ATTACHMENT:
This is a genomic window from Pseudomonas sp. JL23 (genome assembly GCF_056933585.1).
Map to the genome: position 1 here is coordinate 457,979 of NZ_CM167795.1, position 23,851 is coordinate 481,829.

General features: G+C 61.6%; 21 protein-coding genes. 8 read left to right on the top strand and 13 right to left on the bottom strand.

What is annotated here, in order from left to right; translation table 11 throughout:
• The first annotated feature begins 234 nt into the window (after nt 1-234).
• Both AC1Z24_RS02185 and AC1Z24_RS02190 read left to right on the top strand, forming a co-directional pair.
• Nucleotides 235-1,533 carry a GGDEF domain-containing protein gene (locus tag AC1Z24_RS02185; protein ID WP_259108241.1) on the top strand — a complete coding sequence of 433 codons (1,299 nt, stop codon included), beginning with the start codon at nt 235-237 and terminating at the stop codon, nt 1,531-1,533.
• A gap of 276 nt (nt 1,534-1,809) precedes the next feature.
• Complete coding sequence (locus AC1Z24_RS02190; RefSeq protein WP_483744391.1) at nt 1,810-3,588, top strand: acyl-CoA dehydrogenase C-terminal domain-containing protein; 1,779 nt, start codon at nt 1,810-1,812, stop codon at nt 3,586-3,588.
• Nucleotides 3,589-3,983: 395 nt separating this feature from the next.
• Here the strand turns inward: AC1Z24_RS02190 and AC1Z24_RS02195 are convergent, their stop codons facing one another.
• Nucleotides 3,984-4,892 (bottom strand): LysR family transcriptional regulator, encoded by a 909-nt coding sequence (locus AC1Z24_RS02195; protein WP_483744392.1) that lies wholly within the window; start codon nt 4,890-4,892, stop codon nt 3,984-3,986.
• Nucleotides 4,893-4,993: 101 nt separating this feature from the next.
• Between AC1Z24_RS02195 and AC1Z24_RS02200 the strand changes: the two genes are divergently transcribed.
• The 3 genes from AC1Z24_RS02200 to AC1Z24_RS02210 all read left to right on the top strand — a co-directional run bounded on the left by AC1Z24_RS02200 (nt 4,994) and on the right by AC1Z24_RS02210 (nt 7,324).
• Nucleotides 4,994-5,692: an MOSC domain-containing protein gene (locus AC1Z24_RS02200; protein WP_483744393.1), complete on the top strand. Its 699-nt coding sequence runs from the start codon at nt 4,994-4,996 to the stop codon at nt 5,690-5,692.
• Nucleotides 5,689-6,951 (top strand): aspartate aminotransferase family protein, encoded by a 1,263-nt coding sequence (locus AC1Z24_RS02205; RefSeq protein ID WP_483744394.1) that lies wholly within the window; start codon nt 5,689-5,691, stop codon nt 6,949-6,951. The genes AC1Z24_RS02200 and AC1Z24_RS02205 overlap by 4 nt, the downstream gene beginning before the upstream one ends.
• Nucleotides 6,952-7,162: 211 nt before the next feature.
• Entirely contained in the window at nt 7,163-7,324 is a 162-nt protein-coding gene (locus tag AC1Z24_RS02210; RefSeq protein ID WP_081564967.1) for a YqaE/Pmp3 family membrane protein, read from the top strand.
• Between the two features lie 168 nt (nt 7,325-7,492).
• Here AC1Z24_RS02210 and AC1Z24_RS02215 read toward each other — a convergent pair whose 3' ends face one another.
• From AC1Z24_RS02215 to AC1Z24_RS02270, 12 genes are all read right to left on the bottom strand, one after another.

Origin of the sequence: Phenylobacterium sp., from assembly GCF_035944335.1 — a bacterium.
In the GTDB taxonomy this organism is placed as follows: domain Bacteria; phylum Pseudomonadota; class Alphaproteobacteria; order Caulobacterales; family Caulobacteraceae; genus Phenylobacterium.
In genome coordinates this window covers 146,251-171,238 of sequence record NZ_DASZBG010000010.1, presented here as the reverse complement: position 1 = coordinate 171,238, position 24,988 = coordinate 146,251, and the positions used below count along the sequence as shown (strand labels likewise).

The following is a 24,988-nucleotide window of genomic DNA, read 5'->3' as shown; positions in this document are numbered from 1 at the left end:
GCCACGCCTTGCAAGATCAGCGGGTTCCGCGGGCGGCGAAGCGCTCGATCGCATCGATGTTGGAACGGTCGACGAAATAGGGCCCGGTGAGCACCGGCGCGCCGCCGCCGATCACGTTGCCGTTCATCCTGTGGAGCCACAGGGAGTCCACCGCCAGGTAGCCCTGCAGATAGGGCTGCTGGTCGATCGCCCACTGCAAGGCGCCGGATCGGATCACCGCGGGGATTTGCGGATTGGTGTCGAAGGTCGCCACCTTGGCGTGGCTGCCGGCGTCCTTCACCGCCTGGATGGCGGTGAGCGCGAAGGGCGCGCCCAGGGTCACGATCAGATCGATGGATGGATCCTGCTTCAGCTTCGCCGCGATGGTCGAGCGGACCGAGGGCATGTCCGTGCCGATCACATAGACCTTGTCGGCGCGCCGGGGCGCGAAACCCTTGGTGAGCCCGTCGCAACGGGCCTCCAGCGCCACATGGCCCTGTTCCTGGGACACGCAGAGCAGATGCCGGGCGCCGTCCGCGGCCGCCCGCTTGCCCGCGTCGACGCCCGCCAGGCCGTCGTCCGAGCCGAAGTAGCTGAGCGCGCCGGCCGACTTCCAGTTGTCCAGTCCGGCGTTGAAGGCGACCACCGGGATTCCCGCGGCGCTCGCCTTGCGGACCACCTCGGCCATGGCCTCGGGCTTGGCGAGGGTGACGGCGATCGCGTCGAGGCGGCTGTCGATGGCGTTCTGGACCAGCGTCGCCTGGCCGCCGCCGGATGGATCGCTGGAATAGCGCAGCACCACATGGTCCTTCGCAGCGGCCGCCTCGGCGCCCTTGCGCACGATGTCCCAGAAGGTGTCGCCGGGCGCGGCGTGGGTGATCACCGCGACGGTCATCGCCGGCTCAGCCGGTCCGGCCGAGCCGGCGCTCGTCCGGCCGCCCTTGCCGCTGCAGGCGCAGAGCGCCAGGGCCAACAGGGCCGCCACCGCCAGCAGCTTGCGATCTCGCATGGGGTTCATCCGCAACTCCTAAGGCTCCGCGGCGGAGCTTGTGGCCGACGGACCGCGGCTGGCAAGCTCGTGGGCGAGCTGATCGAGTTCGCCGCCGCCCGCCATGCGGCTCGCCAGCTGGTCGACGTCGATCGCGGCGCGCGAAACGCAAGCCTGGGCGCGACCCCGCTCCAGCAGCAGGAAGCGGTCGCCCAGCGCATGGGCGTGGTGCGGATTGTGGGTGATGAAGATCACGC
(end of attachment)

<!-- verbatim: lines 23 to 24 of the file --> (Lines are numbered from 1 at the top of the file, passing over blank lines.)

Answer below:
Origin of the sequence: Phenylobacterium sp., from assembly GCF_035944335.1 — a bacterium.
In the GTDB taxonomy this organism is placed as follows: domain Bacteria; phylum Pseudomonadota; class Alphaproteobacteria; order Caulobacterales; family Caulobacteraceae; genus Phenylobacterium.